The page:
It is noted that
The partial sum over n columns is denoted by
We also introduce vector notation, namely
This gives the recurrence relationship
T n+1(:,m)=T n(:,m)+P(
where P(k) denotes a shift applied to a column of the array A. Mathematically, the shift operator can be written as a matrix with the elements of the kth diagonal equal to one and other elements zero. For example, when N=6,
In a physical embodiment the shift may be performed using a barrel shifter or other shifting device.
In general, P(k) is an interpolation operator or matrix.
Equation (6) is a vector equation showing that the mth column of the transform array can be calculated by shifting and accumulating columns of the array A. The array 100 is illustrated in
The transform may be used to match shape templates (or primitives) other than straight lines. The shape template may be a curve, an ellipse or a circle for example. For more complicated shapes, the parameter m may be a vector. For a given shape with parameter m, a shift operator P(n, m) can be found for each column n and each parameter m that shifts points on the template to a single row in the shifted array. The computation is represented by the recurrence equation
T n+1(:,m)=T n(:, m)+P(n,m)A(:,n), n=1, . . . ,N−1 (8)
One aspect of the present invention relates to a hardware system for performing the operation in equation 6. An embodiment of a system for computing an array transform, such as a Hough, Radon or Slant Stack transform, is shown in
In a further embodiment of the array transform system, in which the array is an array of binary data elements, the accumulators are counters that are incremented whenever a ‘1’ is located in the corresponding position of the shifted column of data elements.
Following start block 402 in
One application of the present invention is in the field of image processing, where the array is an array of pixel values. A common task in image processing is the detection of edges. This may be performed by applying a difference operator, such as Sobel gradient operator, to a pixel array. The absolute value of the resulting array is then quantized to 1-bit to give a binary array in which elements are either 0 or 1. The columns of the binary array can be conveniently stored as data words in a memory. In order to detect primitives, such as straight lines or curves, in the binary array, a transform is applied. Large values in the transform domain correspond to primitives in the binary array. For example, referring to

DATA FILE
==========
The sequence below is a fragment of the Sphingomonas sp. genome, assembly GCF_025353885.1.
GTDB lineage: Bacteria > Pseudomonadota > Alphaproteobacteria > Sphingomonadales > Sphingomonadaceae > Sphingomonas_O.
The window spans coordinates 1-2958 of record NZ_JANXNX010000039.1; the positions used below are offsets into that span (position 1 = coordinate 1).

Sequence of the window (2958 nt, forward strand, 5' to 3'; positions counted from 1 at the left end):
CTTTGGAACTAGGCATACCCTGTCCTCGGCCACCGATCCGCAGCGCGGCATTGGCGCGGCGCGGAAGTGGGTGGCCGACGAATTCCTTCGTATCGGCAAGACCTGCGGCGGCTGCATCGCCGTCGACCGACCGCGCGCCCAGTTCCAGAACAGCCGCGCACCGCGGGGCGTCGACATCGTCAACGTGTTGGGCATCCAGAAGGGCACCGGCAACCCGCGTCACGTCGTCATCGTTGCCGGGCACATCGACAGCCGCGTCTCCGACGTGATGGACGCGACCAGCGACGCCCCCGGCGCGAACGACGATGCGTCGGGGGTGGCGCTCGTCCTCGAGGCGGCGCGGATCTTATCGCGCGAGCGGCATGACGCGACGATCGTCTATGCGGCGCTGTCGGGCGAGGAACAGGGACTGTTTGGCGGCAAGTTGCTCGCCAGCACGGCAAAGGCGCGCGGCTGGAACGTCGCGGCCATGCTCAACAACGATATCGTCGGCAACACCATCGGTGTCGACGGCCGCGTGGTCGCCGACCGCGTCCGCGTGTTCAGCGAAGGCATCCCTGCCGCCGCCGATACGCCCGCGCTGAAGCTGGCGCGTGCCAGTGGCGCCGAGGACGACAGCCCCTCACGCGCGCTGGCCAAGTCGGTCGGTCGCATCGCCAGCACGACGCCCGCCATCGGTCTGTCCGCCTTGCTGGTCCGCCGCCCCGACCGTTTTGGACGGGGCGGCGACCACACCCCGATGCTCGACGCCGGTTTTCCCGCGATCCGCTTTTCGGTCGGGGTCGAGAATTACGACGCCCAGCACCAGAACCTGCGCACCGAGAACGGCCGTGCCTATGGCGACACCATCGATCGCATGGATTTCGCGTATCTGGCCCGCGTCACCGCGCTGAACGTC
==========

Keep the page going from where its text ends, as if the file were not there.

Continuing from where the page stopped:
In one embodiment of the invention, the controller 314 in
Large images may be broken in sub-images before processing. One advantage of this approach is that complex curves in the large image can be approximated by straight lines or simple curves in the sub-images.
The transform may use primitives other than straight lines. For example, in
In accordance with a further embodiment of the invention, the transpose of the array of data elements can be loaded into the memory. This allows for primitives that are more vertically oriented than horizontally oriented to be used.
An embodiment of an N-bit barrel shifter would have M shifting layers, where M is an integer no less than log2(N). The mth shifting layer of the shifter would be operable to pass or shift a column of data elements by an amount dependent upon the shift value. In one embodiment, the mth shifting layer may comprises N−2m multiplexers and 2m logical AND units and be capable of shifting a column of data elements by 2m places. In a further embodiment the mth shifting layer comprises N multiplexers and is operable to rotate a column of data elements by 2m places.
Other shifting devices may be used without departing from the invention.
Those of ordinary skill in the art will recognize that the present invention has been described in terms of exemplary embodiments. However, the invention should not be so limited, since the present invention could be implemented using hardware component equivalents such as special purpose hardware and/or dedicated processors, which are equivalents to the invention as, described and claimed. Similarly, general purpose computers, microprocessor based computers, digital signal processors, microcontrollers, dedicated processors, custom circuits, field programmable gate arrays, ASICS and/or dedicated hard-wired logic may be used to construct alternative equivalent embodiments of the present invention.
While the invention has been described in conjunction with specific embodiments, it is evident that many alternatives, modifications, permutations and variations will become apparent to those of ordinary skill in the art in light of the foregoing description. Accordingly, it is intended that the present invention embrace all such alternatives, modifications and variations as fall within the scope of the appended claims.
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|U.S. Classification||382/307, 382/281, 712/16, 712/10|
|Cooperative Classification||G06K9/00986, G06K9/4633|
|European Classification||G06K9/46A2, G06K9/00Y2|
|Dec 8, 2004||AS||Assignment|
Owner name: MOTOROLA INC., ILLINOIS